MELBOURNE, Australia, December 12, 2011 ( – A study carried out by the Melbourne Institute of Applied Economic and Social Research at the University of Melbourne has found that adolescent boys who have a father figure in their lives are significantly less likely to engage in subsequent delinquent behavior than are their peers with no father in their lives.

“The sense of security generated by the presence of a male role model in a youth‟s life has protective effects for a child, regardless of the degree of interaction between the child and father,” said Professor Deborah Cobb-Clark, Director of the Melbourne Institute and lead author of the study

“Fathers provide children with male role models and can influence children’s preferences, values and attitudes, while giving them a sense of security and boosting their self-esteem. They also increase the degree of adult supervision at home, which may lead to a direct reduction of delinquent behaviour,” she said.


The study used American data from the National Longitudinal Study of Adolescent Health. Three factors were studied in the role of fathers influencing youth delinquency: parental involvement and interaction, contribution to household income and engagement with a father figure by simply being present at home.

Unlike previous studies this research examined the full range of father figure roles and modern family structures, Professor Cobb-Clark explained.

“Our study included residential and non-residential, biological fathers and residential stepfathers and their influence on adolescent behaviours. Our detailed data also allowed us to simultaneously consider mothers’ relationships with their children as well as the multiple pathways through which fathers might matter.”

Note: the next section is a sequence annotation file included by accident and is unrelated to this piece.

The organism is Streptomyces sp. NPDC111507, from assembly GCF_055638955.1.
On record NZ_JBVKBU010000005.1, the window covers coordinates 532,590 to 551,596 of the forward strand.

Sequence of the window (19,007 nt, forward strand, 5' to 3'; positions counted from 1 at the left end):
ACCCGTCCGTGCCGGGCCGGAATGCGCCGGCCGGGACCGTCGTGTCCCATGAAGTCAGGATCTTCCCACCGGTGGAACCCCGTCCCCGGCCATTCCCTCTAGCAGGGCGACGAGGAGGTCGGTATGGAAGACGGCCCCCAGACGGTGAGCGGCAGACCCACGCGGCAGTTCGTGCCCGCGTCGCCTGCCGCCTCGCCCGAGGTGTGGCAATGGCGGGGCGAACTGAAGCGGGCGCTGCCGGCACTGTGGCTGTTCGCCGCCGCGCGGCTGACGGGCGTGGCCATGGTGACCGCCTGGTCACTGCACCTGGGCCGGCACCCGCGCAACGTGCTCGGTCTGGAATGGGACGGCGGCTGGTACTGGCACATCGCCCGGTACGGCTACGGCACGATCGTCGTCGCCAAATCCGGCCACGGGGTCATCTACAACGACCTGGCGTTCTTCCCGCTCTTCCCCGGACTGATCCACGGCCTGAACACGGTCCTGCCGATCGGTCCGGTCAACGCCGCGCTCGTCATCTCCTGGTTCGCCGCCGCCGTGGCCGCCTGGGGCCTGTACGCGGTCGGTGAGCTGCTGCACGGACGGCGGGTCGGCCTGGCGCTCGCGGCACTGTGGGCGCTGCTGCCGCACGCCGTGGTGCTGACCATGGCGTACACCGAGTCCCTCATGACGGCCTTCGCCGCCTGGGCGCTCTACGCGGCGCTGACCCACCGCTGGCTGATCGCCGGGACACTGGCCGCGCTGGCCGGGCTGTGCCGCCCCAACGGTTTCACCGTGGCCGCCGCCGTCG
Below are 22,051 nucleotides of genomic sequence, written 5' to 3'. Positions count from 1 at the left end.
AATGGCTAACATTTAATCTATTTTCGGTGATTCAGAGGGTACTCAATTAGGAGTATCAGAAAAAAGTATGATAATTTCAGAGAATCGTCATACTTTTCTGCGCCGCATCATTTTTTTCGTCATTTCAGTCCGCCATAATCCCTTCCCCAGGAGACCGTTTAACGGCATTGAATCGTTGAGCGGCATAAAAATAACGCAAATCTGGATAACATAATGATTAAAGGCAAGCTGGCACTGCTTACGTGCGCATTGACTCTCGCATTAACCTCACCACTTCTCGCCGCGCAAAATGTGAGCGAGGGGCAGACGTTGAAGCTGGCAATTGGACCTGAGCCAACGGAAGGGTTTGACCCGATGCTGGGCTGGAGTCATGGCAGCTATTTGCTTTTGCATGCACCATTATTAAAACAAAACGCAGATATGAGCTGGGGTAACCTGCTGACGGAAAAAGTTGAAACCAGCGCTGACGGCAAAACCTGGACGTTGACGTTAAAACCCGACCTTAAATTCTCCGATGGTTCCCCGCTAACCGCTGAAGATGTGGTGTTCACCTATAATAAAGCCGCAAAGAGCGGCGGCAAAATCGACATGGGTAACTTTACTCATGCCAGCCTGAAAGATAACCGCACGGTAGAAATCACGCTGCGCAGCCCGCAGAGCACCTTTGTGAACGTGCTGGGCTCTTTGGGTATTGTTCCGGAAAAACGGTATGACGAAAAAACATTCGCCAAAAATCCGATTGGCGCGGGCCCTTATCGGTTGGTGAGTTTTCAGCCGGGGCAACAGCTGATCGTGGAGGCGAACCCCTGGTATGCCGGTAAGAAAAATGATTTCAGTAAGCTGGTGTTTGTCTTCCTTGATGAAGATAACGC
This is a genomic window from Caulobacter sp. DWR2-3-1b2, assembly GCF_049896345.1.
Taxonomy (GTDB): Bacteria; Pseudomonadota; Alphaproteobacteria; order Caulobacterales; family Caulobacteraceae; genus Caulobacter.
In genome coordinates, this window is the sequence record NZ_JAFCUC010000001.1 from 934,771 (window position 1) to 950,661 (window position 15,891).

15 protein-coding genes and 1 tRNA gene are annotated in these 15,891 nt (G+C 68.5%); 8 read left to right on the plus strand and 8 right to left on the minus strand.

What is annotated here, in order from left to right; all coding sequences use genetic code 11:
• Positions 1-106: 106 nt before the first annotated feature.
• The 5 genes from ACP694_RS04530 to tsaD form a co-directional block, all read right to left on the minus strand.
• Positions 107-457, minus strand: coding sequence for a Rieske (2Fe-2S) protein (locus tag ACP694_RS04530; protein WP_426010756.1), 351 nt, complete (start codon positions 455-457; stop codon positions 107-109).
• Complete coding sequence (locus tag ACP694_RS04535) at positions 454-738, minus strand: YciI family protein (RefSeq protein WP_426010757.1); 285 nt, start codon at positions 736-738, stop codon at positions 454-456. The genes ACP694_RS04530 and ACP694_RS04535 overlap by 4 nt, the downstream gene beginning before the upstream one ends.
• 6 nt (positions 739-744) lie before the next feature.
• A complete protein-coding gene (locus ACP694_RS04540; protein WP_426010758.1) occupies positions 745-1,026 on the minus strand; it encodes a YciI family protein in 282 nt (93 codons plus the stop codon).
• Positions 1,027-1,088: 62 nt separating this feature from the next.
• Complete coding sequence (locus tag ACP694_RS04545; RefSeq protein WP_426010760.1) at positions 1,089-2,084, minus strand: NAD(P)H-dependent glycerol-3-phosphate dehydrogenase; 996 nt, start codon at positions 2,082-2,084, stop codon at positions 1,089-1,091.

The study found that any form of delinquent behavior was reduced by 7.6 percentage points for boys who were living with their biological fathers, and 5 percentage points for those living with non-biological fathers only.

“Fathers are associated with a particularly large reduction in the incidence of violent behavior and gang fighting among adolescent boys,” the study notes.

The researchers also say that while increased involvement with their sons is related to decreased incidence of delinquency, the largest portion of the positive effects appear to be related to the mere presence of a father figure, regardless of the level of involvement.

“Overall, when taken together our results strongly suggest that much of the overall (baseline) impact of fathers on their adolescent sons’ delinquent behavior reflects the effect of fathers’ presence rather than their involvement with their sons or the financial contribution they make to household income,” they write.

The researchers found, on the other hand, that the presence of a father figure did not have a major impact on the levels of delinquency amongst daughters.

“Adolescent girls’ behaviours are less closely linked to this, which may be attributed to the inherent levels of risk-taking that vary between males and females,” Professor Cobb-Clark concluded.

The full text of the study titled, “Fathers and Youths’ Delinquent Behaviour” is available here.